varnish clams from lilliwaup

once you leave i-5 and get onto rt-101, say after a few miles north, you then drive along that small curvy highway urging most spectacular views of hood canal. breathtaking panoramas, the road winding down from olympic mountains along water's edge, dauntingly beautiful scenes of a seascape, stretching north to the horizon.
we drove up that way initially only to get oysters from hamma hamma oyster company in lilliwaup, and once there, were made to realize that oysters are not available for raw eating 'til mid october. the oyster's atlantic R-month-notions apparently don't apply to the wrong coast, as water temperatures stay warmish for longer than those back home.
who knew? 
clams are a different sort. so they say. so, alle vongole it was, rosso at that. delicious, garlicky, delightfully so. yet what a mess to photograph. once the dish was done, clams, sauce, spaghetti, the lot in bowls on the table, who cared about making an image. too hungry to wait, too sloppy and lethal for a straight picture, so here i can only show an image of those beautiful clams in their shell and the recipe, of course.

my tomato sauce these days is a result of those local brandywines. anchovies, a handful of chopped basil, all reduced and sieved to make a creamy sauce. well buttered, of course. the clams settle in a few changes of water to rid their meat of any sand left in their system. steamed open,  removed from their shell (i hate that dinky notion of clam-meat-in-shell-in-sauce), their liquid strained into the lush salsa di pomodoroas the spaghetti roil and come due, i add a full head of well pureed roasted garlic to my sauce. this to retain its potent scent and ambrosial fragrance. clam meat and chopped parsley slip in just before serving. incidentally, if you have time and don't mind yet another damn thing to do: i often soak pureed roasted garlic cloves in soy sauce. this would add considerable flavor.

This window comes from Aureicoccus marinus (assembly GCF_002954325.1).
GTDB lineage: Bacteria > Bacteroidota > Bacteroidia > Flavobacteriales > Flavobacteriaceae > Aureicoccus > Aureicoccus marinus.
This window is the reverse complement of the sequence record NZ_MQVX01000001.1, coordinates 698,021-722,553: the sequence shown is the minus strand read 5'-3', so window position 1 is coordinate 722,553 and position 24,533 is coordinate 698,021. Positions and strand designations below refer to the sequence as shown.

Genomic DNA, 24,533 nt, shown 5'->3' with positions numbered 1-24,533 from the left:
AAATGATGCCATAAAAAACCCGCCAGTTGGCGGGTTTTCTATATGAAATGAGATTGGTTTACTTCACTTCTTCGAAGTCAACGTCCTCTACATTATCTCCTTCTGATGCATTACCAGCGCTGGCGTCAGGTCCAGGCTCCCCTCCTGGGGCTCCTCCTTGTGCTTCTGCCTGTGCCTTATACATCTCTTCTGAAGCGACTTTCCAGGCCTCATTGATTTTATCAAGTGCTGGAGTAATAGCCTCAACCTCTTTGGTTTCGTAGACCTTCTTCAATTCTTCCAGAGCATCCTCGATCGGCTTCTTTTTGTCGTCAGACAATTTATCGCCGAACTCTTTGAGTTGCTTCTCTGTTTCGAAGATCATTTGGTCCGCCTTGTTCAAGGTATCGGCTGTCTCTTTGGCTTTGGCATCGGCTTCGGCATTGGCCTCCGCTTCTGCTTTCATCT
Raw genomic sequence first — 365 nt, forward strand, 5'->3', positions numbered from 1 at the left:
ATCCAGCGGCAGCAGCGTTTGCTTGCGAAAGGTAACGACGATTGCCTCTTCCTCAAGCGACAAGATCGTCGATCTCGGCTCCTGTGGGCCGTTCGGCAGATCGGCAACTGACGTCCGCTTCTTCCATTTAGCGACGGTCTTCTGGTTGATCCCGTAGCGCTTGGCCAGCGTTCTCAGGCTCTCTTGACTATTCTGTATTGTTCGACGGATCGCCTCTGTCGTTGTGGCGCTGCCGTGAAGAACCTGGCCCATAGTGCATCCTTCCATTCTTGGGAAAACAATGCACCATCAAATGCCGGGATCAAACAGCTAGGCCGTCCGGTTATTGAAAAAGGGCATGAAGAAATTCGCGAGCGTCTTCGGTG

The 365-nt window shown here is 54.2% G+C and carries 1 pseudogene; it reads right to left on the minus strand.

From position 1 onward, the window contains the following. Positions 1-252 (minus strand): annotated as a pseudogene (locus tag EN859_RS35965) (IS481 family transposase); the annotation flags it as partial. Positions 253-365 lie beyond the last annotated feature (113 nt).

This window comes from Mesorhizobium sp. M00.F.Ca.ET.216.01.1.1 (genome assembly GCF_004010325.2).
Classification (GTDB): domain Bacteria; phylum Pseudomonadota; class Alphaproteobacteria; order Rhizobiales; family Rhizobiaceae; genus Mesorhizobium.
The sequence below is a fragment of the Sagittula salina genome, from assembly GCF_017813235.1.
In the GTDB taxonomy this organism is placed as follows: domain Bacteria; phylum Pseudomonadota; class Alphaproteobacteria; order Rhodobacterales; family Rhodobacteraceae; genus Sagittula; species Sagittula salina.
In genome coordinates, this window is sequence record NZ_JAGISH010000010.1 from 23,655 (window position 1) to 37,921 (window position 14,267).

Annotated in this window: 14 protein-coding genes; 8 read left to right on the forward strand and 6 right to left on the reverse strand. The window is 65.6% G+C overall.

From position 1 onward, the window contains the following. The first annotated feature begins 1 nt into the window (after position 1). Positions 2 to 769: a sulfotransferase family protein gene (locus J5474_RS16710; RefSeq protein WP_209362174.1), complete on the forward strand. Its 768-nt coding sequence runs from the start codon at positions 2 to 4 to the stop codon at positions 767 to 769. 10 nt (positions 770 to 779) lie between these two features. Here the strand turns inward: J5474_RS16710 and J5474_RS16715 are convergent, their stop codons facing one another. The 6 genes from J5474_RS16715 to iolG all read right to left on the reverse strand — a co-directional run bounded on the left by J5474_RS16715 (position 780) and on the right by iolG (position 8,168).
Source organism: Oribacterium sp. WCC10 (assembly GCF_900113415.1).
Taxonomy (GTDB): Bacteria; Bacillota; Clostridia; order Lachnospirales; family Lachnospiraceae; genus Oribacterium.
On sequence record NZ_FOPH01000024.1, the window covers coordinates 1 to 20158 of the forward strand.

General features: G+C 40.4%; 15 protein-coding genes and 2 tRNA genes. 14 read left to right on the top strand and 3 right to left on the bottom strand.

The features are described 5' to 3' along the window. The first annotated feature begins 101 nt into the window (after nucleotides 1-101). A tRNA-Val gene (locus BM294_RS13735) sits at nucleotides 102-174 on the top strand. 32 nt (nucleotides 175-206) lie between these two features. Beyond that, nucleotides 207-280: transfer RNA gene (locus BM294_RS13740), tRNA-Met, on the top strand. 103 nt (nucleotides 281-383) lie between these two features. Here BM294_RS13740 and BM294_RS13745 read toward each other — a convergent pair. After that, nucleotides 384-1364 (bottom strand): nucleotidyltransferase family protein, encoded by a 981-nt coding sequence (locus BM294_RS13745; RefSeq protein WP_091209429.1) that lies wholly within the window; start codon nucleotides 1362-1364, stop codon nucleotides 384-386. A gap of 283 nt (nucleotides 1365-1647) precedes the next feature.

so, by now it is spoon and fork time, or chopsticks, as in the case of stephanie. the whole thing is done 'eaten' the time it takes to down a good glass of chianti, even if you might want to discerne and properly savor each individual .